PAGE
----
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Automated pollination robots support bees

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In Poland, scientists have developed a flying robot that can navigate its own path to pollinate flowers and crops.

Honey bees — wild and domestic — are responsible for an estimated 80 percent of all pollination worldwide. Indeed seventy out of the top 100 human food crops, supplying about 90 percent of the world’s nutrition, are pollinated by bees. But bees are in danger. Bee decline is amongst the worst in the US where, according to National Agricultural Statistics, honey bees have declined from about 6 million hives in 1947 to 2.4 million hives in 2008, a figure constituting a 60 percent reduction. We have written about a number of innovations focussing on decline of bee populations, one example being this downloadable and printable beehive that can be equipped with smart tech to help crowdsource data about the insects living inside. Now, after 4 years in development, scientists at Warsaw University of Technology have created the B-Droid.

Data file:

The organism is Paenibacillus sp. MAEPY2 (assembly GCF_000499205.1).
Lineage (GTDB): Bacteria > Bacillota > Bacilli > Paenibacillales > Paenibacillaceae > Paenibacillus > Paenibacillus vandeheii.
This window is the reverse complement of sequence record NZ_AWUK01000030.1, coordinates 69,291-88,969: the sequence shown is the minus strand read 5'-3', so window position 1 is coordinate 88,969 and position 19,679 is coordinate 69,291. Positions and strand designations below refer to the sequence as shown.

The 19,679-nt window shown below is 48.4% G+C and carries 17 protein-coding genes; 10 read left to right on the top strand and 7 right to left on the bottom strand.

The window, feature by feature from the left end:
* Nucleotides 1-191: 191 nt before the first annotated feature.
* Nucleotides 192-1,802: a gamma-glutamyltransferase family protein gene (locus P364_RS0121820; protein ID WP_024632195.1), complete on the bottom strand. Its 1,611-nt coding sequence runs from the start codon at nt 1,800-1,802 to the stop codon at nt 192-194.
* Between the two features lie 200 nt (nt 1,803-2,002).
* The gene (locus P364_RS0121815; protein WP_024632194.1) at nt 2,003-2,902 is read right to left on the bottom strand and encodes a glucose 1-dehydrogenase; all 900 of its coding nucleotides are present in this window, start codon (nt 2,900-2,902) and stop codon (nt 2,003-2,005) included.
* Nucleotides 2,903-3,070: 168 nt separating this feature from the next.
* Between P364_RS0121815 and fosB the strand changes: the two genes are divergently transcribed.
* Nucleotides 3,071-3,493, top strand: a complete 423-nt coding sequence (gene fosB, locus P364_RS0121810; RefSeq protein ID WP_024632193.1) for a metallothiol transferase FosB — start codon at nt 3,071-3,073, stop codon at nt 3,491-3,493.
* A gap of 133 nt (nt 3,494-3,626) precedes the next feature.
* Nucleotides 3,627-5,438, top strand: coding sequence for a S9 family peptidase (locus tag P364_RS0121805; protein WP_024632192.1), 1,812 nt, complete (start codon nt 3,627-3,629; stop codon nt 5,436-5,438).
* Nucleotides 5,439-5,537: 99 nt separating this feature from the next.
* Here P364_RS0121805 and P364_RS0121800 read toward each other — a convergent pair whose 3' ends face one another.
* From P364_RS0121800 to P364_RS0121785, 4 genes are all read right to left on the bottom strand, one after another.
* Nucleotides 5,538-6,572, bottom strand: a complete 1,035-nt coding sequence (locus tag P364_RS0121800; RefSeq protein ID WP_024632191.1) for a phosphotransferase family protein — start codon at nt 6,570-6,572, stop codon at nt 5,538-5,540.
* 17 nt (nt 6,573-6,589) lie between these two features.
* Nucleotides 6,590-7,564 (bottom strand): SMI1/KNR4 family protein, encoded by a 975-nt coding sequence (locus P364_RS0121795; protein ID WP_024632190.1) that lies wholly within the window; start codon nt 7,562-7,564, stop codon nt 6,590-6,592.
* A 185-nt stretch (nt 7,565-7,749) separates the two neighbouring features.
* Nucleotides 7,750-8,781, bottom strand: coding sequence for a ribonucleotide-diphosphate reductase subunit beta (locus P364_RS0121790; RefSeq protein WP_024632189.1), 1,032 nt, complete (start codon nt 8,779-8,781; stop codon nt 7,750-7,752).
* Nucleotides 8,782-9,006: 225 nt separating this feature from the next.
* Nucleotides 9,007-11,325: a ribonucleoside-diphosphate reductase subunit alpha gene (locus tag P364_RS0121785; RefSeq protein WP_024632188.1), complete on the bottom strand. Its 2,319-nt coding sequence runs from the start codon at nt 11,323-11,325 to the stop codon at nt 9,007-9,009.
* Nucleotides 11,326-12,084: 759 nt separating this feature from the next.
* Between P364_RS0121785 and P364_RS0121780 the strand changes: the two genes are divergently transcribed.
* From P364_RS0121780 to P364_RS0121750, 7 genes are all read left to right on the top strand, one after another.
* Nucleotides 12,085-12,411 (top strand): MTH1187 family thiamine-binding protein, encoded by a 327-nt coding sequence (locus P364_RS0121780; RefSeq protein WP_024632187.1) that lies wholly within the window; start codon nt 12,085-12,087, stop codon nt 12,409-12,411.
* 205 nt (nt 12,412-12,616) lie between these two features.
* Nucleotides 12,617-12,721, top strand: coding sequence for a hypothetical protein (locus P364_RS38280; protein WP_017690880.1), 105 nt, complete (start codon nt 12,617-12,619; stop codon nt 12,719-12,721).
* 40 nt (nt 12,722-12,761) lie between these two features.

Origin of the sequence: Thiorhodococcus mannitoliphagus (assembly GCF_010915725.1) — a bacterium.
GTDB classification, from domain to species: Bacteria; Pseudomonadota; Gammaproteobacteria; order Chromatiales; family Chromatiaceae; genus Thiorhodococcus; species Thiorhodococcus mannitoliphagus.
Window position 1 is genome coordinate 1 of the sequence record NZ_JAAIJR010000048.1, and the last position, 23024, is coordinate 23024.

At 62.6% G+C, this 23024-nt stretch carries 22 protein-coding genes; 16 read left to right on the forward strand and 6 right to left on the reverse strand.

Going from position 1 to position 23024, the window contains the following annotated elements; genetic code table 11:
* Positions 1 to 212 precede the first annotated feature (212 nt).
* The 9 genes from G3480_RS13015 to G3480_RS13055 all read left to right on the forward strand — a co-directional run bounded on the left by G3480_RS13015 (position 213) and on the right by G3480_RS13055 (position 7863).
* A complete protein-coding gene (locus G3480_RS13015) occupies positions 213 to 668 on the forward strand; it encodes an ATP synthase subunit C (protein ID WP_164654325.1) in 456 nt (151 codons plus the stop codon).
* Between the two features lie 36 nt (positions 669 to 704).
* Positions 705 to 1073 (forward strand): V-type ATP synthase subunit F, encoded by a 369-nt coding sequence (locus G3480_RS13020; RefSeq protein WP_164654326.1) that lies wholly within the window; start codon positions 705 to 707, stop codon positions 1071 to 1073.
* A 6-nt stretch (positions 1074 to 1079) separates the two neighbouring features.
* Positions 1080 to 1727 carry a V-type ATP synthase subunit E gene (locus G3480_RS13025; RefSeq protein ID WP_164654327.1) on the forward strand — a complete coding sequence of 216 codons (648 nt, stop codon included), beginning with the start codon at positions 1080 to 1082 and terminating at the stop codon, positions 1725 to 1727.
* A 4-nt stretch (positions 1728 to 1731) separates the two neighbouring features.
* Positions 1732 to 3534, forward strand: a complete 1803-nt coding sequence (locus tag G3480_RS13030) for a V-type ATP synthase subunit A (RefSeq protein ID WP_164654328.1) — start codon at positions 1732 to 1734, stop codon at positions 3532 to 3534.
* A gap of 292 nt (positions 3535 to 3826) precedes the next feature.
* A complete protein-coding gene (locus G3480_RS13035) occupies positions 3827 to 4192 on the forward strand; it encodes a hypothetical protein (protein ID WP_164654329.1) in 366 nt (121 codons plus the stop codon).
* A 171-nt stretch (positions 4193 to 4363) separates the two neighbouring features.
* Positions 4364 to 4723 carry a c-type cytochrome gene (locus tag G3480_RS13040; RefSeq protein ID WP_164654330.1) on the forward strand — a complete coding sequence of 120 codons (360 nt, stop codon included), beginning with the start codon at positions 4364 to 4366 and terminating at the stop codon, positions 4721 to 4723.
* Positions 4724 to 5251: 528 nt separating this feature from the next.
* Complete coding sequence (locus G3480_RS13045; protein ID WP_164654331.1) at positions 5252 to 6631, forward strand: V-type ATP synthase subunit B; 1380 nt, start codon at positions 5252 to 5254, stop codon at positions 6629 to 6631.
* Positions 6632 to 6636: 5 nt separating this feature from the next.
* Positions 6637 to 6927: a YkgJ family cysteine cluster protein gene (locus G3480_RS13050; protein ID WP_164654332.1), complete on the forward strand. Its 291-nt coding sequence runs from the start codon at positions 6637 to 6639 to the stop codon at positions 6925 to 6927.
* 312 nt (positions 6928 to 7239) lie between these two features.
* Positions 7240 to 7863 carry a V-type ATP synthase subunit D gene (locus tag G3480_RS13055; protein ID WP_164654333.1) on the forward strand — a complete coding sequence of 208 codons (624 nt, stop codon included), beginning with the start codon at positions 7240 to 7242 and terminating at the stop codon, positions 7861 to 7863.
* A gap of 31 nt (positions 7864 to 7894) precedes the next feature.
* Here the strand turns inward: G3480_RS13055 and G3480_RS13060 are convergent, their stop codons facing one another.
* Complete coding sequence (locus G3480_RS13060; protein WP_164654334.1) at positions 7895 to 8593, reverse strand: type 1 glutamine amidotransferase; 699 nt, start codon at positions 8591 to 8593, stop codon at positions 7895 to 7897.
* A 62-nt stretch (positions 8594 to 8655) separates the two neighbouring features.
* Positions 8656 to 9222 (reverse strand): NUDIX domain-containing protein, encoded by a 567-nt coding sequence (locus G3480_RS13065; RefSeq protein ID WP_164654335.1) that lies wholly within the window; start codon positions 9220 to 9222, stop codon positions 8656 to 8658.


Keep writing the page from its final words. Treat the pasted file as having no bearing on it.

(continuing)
The B-Droid is a robotic bee that can fly between flowers to pollinate plants. The robot evolved from a ground-based unit to a tiny quadcopter that can operate autonomously over a predetermined area. The B-Droids uses onboard cameras and an external computer to plan a flight path as they pollinate the crop. The technology was developed by scientists from a host of disciplines – programming, aerodynamics, mechanics, material strength, robotics, automation and electronics – and was designed to help ease the stress on natural bees. Will more sci-fi ideas become a reality?

Email: cwm@cwm.pw.edu.pl

Website: www.pw.edu.pl

Contact: cwm@cwm.pw.edu.pl

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